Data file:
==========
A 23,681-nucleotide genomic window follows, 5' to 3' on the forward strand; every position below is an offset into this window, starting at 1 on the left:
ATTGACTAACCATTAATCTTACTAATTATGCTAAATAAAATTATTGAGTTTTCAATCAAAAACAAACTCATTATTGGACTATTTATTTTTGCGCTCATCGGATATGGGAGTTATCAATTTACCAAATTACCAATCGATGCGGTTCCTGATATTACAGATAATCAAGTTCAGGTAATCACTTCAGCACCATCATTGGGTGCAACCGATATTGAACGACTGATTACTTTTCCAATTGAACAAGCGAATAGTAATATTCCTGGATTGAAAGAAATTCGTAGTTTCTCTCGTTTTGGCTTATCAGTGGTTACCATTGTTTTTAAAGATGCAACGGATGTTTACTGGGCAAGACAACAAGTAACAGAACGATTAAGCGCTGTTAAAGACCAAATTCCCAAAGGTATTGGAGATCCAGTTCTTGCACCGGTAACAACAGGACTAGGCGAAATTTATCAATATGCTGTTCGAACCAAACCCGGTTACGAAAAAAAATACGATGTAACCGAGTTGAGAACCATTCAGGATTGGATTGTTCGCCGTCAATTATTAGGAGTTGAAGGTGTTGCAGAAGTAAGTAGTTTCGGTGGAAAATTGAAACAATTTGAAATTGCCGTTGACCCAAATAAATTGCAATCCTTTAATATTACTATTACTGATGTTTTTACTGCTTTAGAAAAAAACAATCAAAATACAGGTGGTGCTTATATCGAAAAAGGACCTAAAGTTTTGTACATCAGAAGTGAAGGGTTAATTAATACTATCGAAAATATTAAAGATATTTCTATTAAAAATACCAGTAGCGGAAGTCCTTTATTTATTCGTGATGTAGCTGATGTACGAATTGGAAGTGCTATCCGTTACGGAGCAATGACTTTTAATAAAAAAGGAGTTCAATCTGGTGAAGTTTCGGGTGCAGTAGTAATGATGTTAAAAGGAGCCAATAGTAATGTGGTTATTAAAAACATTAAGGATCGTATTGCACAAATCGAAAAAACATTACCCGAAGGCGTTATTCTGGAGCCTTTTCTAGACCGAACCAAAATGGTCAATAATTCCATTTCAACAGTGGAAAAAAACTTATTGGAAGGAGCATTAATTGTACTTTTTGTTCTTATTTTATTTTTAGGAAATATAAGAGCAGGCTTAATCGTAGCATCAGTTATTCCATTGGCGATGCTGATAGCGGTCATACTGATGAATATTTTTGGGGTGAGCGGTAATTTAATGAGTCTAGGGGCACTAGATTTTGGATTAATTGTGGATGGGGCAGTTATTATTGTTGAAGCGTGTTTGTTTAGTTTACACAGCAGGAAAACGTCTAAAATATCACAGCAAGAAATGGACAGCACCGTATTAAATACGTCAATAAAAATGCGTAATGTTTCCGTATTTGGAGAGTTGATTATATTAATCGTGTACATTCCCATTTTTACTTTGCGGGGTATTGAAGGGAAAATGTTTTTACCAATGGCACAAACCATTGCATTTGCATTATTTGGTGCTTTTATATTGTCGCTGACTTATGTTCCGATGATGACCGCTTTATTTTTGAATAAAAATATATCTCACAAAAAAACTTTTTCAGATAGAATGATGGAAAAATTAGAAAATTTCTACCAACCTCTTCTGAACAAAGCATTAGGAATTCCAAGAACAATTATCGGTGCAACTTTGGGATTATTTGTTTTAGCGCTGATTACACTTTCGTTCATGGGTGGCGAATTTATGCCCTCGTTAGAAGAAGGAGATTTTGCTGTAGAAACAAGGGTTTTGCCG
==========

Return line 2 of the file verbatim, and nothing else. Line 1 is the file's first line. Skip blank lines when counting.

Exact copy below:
ATTGACTAACCATTAATCTTACTAATTATGCTAAATAAAATTATTGAGTTTTCAATCAAAAACAAACTCATTATTGGACTATTTATTTTTGCGCTCATCGGATATGGGAGTTATCAATTTACCAAATTACCAATCGATGCGGTTCCTGATATTACAGATAATCAAGTTCAGGTAATCACTTCAGCACCATCATTGGGTGCAACCGATATTGAACGACTGATTACTTTTCCAATTGAACAAGCGAATAGTAATATTCCTGGATTGAAAGAAATTCGTAGTTTCTCTCGTTTTGGCTTATCAGTGGTTACCATTGTTTTTAAAGATGCAACGGATGTTTACTGGGCAAGACAACAAGTAACAGAACGATTAAGCGCTGTTAAAGACCAAATTCCCAAAGGTATTGGAGATCCAGTTCTTGCACCGGTAACAACAGGACTAGGCGAAATTTATCAATATGCTGTTCGAACCAAACCCGGTTACGAAAAAAAATACGATGTAACCGAGTTGAGAACCATTCAGGATTGGATTGTTCGCCGTCAATTATTAGGAGTTGAAGGTGTTGCAGAAGTAAGTAGTTTCGGTGGAAAATTGAAACAATTTGAAATTGCCGTTGACCCAAATAAATTGCAATCCTTTAATATTACTATTACTGATGTTTTTACTGCTTTAGAAAAAAACAATCAAAATACAGGTGGTGCTTATATCGAAAAAGGACCTAAAGTTTTGTACATCAGAAGTGAAGGGTTAATTAATACTATCGAAAATATTAAAGATATTTCTATTAAAAATACCAGTAGCGGAAGTCCTTTATTTATTCGTGATGTAGCTGATGTACGAATTGGAAGTGCTATCCGTTACGGAGCAATGACTTTTAATAAAAAAGGAGTTCAATCTGGTGAAGTTTCGGGTGCAGTAGTAATGATGTTAAAAGGAGCCAATAGTAATGTGGTTATTAAAAACATTAAGGATCGTATTGCACAAATCGAAAAAACATTACCCGAAGGCGTTATTCTGGAGCCTTTTCTAGACCGAACCAAAATGGTCAATAATTCCATTTCAACAGTGGAAAAAAACTTATTGGAAGGAGCATTAATTGTACTTTTTGTTCTTATTTTATTTTTAGGAAATATAAGAGCAGGCTTAATCGTAGCATCAGTTATTCCATTGGCGATGCTGATAGCGGTCATACTGATGAATATTTTTGGGGTGAGCGGTAATTTAATGAGTCTAGGGGCACTAGATTTTGGATTAATTGTGGATGGGGCAGTTATTATTGTTGAAGCGTGTTTGTTTAGTTTACACAGCAGGAAAACGTCTAAAATATCACAGCAAGAAATGGACAGCACCGTATTAAATACGTCAATAAAAATGCGTAATGTTTCCGTATTTGGAGAGTTGATTATATTAATCGTGTACATTCCCATTTTTACTTTGCGGGGTATTGAAGGGAAAATGTTTTTACCAATGGCACAAACCATTGCATTTGCATTATTTGGTGCTTTTATATTGTCGCTGACTTATGTTCCGATGATGACCGCTTTATTTTTGAATAAAAATATATCTCACAAAAAAACTTTTTCAGATAGAATGATGGAAAAATTAGAAAATTTCTACCAACCTCTTCTGAACAAAGCATTAGGAATTCCAAGAACAATTATCGGTGCAACTTTGGGATTATTTGTTTTAGCGCTGATTACACTTTCGTTCATGGGTGGCGAATTTATGCCCTCGTTAGAAGAAGGAGATTTTGCTGTAGAAACAAGGGTTTTGCCG